Baby Back Ribs Cooked in Sauerkraut

Baby Back Ribs Cooked in Sauerkraut
  • Difficulty:

  • Prep Time:

  • Total Time:

    2h 15m
  • Servings:



You can eat sauerkraut fresh from the jar as a tart and crunchy snack, but to get the most out of this cultural food staple, you need to slow-cook it. Use it to smother a rack of baby back ribs, for example. As they cook, the sauerkraut softens and mellows, tenderizing the ribs and bringing out all the lush flavors in the pork and fermented cabbage.


  • 1 rack Simple Truth® Baby Back Ribs
  • ½ Tbsp. oil
  • 1 medium onion
  • 2 medium Pacific Northwest apples
  • 1 qt. naturally fermented sauerkraut
  • 1 bay leaf
  • ¼ tsp. caraway seeds or 6 crushed juniper berries (optional)
  • ½ cup unoaked white wine


  1. Turn the ribs meat-side down on your cutting board. There’s a tough membrane (the "fell") running along the back, and it's best to remove this before cooking. Wiggle a butter knife between the membrane and one of the rib bones to loosen it. Do this in a second and a third spot, until you've loosened enough of the membrane to get a good grip. Pull it away from the ribs in a long strip.
  2. Cut the rack of ribs into four portions, slicing between the bones. Set them aside.
  3. Slice the onion, then peel the apples and chop them coarsely into ¼”-½” pieces. Heat the oil in a heavy-bottomed, 3-quart saucepan over moderate heat. Add the onions and stir until they're translucent, but not browned. Add the apples and stir.
  4. Drain the sauerkraut in a colander and rinse it well. Add half of it to the pot, along with the bay leaf and the caraway seeds or juniper berries if you're using them. Nestle the rib portions into the sauerkraut and cover them with the remainder. Add the white wine, then cover the saucepan with its lid.
  5. Simmer the ribs gently for 90 minutes to 2 hours, until they're tender when pierced with a fork. Don't let them come to a full boil; doing so toughens the pork and takes away from the ribs' delicate texture.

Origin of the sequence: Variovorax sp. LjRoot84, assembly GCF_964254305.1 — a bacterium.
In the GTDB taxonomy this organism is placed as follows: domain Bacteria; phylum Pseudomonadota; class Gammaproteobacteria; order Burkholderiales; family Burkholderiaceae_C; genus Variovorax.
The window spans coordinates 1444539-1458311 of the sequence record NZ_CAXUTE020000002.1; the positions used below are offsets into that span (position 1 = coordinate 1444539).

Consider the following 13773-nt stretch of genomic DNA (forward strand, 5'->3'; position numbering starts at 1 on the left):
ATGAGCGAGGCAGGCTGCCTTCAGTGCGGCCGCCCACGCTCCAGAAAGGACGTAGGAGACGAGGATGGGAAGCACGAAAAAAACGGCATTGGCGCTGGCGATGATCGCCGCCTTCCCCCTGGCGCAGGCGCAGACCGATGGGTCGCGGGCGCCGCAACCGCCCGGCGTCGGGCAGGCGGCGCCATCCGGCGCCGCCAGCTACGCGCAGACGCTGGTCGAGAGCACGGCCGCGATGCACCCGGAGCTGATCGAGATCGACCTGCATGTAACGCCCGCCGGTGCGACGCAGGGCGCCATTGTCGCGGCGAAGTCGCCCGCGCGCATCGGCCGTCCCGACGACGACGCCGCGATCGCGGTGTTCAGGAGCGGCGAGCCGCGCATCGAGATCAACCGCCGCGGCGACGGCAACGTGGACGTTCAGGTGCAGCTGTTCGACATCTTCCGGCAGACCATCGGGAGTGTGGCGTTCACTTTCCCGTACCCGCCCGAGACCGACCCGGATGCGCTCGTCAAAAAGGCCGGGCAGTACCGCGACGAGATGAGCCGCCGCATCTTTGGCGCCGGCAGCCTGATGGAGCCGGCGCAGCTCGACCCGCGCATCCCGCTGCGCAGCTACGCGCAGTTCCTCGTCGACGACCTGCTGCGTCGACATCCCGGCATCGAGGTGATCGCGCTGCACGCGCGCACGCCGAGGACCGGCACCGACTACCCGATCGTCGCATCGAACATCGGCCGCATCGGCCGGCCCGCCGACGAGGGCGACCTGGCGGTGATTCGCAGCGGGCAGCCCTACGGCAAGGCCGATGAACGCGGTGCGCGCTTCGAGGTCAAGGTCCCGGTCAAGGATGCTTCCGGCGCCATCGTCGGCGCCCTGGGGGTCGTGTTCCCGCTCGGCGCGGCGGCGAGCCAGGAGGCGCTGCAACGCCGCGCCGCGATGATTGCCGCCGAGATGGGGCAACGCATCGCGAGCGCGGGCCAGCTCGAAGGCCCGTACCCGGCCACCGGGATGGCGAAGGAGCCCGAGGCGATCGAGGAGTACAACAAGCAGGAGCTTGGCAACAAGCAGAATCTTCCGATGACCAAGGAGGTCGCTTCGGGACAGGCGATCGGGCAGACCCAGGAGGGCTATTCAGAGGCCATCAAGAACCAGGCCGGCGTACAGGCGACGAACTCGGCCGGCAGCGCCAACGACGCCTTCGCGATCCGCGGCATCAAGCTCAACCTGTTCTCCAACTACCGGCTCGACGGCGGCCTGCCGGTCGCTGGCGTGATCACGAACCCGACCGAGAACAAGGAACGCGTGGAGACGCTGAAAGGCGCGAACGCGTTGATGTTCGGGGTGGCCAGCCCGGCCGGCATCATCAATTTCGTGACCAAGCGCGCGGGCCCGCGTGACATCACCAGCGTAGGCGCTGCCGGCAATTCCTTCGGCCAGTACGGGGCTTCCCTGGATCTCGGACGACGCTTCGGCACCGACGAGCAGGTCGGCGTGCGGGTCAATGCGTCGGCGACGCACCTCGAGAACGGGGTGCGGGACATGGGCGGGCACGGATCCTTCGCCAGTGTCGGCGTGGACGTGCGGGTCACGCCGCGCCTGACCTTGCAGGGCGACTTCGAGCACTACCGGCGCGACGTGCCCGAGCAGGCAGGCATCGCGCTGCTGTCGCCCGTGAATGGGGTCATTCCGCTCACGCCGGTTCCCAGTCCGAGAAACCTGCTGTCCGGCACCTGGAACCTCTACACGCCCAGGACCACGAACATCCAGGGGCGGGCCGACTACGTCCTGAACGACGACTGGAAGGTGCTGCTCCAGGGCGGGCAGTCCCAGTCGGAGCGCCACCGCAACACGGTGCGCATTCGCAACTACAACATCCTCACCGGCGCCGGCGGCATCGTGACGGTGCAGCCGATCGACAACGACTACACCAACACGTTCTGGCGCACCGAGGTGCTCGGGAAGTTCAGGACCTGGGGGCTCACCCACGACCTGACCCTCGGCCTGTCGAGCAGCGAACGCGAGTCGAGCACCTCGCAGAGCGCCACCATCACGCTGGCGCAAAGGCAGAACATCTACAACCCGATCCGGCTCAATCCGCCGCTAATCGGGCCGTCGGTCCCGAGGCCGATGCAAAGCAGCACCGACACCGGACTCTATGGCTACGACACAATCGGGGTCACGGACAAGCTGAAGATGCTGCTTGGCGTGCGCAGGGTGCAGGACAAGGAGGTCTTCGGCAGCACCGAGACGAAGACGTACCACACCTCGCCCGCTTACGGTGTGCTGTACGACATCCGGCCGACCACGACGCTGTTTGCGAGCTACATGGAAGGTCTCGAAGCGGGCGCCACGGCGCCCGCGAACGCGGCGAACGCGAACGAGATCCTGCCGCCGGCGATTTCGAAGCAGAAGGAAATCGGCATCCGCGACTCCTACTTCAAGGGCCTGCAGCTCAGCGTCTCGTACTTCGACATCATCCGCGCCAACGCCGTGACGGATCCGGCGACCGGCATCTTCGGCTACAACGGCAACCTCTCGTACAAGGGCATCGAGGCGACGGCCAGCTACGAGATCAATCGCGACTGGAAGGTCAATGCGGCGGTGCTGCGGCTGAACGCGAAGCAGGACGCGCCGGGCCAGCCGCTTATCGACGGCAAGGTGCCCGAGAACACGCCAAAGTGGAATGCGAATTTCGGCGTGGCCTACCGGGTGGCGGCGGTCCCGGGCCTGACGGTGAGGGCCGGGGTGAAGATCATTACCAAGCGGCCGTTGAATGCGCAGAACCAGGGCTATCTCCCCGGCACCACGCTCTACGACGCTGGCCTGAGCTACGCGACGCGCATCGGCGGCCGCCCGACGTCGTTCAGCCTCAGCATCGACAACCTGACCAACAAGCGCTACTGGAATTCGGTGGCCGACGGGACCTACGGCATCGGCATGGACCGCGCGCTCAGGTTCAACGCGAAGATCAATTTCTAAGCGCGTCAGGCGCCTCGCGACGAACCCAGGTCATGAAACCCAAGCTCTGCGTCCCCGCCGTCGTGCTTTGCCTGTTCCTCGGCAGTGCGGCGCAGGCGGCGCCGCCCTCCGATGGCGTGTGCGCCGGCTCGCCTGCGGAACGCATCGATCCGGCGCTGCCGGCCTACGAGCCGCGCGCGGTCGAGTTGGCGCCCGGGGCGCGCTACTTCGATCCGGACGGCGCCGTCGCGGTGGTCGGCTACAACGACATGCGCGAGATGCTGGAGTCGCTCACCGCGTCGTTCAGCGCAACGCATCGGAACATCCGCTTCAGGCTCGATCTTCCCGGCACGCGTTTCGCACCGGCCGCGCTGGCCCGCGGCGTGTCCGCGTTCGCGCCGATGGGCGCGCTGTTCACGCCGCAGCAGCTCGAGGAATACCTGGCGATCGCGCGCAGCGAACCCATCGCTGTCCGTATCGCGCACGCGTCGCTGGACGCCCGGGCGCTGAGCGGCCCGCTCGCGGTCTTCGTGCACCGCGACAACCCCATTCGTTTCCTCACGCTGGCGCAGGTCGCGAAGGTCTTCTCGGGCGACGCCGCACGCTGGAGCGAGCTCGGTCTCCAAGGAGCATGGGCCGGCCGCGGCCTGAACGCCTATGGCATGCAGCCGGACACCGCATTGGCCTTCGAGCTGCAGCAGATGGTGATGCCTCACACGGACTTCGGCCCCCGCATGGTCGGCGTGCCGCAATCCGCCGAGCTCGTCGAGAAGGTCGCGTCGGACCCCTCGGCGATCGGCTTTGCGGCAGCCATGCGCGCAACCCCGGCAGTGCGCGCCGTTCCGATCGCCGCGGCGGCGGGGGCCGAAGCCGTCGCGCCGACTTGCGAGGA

6. Serve the ribs over boiled yellow or fingerling potatoes, with a generous portion of sauerkraut and a choice of two or three good mustards.


This recipe can be readily scaled up to allow for more diners or larger appetites. Just double or triple everything and use a larger pot. For a full-scale "choucroute garnie," or loaded European-style sauerkraut, add another two or three kinds of meat. A piece of ham or smoked pork hock broadens the flavor, as does sausage. Sausage should be added halfway through the cooking time, because it doesn't need to cook as long.

For the best flavor, use one tart and one sweet apple. Chop them small to cook down completely, or leave a few larger pieces for textural contrast.

Any unoaked white wine is appropriate, but a German-style Riesling or Gewurztraminer adds to the dish's lush flavors. Alternatively, you might opt for a local apple or pear cider, or use beer instead of the wine. Avoid heavily hopped beers and ales, which can make the dish bitter. If you wish to avoid alcohol altogether, use apple juice.

This is an excellent make-ahead dish, because its flavors will continue to develop as it rests overnight in the fridge.

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